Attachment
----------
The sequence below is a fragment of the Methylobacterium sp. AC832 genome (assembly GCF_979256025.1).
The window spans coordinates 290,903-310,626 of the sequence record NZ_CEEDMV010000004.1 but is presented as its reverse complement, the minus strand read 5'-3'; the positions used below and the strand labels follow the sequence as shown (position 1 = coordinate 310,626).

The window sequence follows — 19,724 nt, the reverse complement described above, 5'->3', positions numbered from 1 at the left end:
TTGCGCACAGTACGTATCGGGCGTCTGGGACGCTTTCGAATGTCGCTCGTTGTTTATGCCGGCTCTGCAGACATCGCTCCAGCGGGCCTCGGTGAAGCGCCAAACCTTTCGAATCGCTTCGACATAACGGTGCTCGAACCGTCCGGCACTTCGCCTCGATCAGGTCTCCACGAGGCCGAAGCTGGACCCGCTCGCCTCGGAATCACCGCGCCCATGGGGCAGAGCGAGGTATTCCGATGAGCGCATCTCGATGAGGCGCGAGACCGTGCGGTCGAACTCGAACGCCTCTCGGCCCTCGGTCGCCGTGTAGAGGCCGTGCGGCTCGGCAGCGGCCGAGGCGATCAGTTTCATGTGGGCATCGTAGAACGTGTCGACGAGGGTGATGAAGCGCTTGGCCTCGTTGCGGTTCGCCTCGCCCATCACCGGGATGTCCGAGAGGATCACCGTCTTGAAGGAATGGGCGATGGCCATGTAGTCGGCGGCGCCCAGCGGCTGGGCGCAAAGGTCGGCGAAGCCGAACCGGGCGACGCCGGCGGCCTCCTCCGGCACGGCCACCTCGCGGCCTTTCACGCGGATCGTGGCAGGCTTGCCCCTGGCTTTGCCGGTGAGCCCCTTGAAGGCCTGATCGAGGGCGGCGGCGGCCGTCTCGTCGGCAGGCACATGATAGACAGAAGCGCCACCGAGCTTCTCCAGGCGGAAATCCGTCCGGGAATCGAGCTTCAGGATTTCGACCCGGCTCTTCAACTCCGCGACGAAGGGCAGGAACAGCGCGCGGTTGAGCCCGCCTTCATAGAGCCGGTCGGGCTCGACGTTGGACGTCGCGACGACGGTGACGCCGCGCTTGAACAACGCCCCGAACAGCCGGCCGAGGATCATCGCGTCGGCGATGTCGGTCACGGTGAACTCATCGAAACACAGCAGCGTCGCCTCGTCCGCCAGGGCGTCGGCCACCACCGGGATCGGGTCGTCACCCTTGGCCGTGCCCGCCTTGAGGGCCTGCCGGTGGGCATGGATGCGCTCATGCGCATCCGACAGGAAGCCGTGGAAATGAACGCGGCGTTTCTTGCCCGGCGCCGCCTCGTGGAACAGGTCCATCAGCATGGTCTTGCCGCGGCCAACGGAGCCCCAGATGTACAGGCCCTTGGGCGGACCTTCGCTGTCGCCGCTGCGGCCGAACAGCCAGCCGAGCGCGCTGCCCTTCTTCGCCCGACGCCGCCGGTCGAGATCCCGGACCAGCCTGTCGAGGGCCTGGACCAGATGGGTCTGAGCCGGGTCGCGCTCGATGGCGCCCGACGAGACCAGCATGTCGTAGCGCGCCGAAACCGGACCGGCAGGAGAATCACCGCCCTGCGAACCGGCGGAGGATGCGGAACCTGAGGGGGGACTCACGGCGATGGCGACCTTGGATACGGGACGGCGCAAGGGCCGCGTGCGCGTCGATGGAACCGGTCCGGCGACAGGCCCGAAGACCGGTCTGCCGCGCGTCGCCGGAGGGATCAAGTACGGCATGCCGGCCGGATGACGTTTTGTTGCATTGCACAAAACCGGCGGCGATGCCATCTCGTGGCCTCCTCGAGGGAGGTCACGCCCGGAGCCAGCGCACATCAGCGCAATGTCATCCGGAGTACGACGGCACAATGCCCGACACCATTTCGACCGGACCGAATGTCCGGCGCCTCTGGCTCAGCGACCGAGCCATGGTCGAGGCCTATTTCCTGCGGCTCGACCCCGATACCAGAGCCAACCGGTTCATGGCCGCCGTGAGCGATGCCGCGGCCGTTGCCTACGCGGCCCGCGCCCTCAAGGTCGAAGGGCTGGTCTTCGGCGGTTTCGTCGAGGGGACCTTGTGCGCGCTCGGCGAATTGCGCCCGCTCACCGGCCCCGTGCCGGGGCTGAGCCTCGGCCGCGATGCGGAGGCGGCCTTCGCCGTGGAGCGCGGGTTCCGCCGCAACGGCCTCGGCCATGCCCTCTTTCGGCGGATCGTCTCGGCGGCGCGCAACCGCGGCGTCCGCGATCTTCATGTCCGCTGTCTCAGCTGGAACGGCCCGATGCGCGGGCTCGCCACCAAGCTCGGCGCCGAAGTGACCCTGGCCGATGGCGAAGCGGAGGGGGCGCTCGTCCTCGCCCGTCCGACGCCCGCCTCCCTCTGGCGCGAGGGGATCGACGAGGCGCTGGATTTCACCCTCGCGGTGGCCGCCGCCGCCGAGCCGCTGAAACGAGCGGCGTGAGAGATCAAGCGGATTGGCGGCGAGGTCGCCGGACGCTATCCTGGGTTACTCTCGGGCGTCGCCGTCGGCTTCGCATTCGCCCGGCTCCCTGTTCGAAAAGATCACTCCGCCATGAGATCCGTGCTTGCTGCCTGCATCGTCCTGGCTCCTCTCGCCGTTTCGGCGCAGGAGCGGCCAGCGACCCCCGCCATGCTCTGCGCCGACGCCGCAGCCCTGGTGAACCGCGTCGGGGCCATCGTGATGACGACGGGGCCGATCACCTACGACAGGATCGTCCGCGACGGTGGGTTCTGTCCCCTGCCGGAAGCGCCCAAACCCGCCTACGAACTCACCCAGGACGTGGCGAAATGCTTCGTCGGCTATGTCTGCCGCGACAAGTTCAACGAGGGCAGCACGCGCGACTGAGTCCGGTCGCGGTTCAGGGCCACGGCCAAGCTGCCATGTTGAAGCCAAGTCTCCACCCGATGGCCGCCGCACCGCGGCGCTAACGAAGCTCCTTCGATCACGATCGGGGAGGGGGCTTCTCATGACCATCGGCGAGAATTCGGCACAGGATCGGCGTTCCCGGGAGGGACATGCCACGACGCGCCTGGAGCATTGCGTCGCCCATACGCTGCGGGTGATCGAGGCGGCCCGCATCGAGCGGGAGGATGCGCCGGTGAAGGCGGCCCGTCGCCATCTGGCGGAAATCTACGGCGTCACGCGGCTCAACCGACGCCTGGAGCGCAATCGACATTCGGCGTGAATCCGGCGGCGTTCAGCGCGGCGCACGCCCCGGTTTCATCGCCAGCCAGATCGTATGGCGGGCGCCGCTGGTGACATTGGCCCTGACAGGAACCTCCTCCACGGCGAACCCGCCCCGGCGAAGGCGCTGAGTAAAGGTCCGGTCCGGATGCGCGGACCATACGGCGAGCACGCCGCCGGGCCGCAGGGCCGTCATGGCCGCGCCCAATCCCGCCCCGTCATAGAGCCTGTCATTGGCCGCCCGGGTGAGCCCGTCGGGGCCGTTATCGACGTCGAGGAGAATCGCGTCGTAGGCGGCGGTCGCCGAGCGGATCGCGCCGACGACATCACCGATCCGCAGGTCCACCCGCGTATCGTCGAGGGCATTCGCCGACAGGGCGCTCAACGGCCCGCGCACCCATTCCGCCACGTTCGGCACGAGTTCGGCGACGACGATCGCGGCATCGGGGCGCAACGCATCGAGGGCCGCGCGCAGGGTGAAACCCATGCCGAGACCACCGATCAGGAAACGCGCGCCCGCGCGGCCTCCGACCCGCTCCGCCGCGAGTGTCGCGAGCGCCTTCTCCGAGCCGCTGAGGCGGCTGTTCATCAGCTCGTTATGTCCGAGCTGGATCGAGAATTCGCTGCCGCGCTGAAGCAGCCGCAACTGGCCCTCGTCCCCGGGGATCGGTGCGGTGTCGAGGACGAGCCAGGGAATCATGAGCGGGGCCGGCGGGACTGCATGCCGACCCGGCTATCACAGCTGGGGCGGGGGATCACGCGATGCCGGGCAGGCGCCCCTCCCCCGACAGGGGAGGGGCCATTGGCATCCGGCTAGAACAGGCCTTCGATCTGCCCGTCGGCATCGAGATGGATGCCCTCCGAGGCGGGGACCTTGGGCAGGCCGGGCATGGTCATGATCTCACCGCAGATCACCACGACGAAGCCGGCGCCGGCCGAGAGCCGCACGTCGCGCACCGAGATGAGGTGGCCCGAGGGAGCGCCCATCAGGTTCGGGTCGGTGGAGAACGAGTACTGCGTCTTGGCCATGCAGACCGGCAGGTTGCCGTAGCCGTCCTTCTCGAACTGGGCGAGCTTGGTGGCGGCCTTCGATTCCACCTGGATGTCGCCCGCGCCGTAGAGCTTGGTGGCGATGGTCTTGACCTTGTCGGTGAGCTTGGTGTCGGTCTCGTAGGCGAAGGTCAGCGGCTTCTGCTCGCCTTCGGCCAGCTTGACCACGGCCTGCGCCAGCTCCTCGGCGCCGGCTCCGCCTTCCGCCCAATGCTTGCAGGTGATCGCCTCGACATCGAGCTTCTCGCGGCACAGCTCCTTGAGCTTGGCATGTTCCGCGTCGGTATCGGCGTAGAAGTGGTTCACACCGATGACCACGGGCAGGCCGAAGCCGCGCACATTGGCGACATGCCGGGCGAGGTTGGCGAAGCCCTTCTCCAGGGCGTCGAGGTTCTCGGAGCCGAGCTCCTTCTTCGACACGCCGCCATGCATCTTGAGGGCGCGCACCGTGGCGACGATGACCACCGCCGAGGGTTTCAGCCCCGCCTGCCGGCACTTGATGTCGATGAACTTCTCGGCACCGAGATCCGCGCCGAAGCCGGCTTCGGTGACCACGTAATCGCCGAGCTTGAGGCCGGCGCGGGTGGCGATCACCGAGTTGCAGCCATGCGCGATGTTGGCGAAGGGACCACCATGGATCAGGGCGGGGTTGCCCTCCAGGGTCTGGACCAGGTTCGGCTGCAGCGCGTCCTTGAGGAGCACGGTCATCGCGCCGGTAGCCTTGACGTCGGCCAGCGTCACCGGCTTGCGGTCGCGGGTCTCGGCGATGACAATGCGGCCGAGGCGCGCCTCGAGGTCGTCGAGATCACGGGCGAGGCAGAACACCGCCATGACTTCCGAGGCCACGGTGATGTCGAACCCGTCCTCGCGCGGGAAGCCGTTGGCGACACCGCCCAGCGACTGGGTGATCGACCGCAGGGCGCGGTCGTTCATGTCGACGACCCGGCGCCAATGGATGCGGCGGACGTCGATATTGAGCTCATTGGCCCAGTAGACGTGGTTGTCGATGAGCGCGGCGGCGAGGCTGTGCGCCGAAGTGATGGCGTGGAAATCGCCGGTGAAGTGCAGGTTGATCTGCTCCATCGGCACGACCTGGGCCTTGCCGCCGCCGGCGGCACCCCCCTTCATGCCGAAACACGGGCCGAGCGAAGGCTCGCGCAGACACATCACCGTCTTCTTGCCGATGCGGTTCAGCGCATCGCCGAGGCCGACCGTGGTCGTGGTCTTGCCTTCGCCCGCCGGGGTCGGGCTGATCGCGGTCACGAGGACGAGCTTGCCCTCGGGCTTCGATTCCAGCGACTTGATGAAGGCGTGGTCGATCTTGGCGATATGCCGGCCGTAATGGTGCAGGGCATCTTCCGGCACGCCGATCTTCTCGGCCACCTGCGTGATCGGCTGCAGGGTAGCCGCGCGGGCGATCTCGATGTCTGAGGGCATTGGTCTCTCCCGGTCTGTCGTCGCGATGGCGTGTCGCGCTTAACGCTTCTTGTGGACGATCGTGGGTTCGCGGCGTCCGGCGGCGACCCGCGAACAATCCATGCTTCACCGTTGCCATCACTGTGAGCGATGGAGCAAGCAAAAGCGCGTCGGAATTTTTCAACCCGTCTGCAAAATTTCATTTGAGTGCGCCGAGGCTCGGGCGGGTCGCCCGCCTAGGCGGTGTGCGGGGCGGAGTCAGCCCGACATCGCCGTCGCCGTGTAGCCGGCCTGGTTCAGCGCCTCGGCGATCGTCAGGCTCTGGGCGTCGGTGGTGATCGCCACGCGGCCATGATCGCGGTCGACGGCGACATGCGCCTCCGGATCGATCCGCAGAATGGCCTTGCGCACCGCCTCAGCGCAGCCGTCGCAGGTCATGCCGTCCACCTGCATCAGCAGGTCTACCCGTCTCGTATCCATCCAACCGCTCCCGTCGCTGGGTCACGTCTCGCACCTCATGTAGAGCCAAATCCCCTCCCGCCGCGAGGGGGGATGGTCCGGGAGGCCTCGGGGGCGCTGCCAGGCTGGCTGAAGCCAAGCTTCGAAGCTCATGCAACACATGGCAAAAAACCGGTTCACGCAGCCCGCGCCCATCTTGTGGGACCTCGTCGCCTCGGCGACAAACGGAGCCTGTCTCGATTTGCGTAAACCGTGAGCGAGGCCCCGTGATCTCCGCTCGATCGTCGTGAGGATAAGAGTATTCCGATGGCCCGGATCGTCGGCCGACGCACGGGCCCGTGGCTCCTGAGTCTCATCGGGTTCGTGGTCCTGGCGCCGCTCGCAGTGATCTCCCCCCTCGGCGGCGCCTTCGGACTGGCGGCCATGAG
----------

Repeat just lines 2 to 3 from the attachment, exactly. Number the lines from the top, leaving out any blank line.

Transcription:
The window spans coordinates 290,903-310,626 of the sequence record NZ_CEEDMV010000004.1 but is presented as its reverse complement, the minus strand read 5'-3'; the positions used below and the strand labels follow the sequence as shown (position 1 = coordinate 310,626).

The window sequence follows — 19,724 nt, the reverse complement described above, 5'->3', positions numbered from 1 at the left end: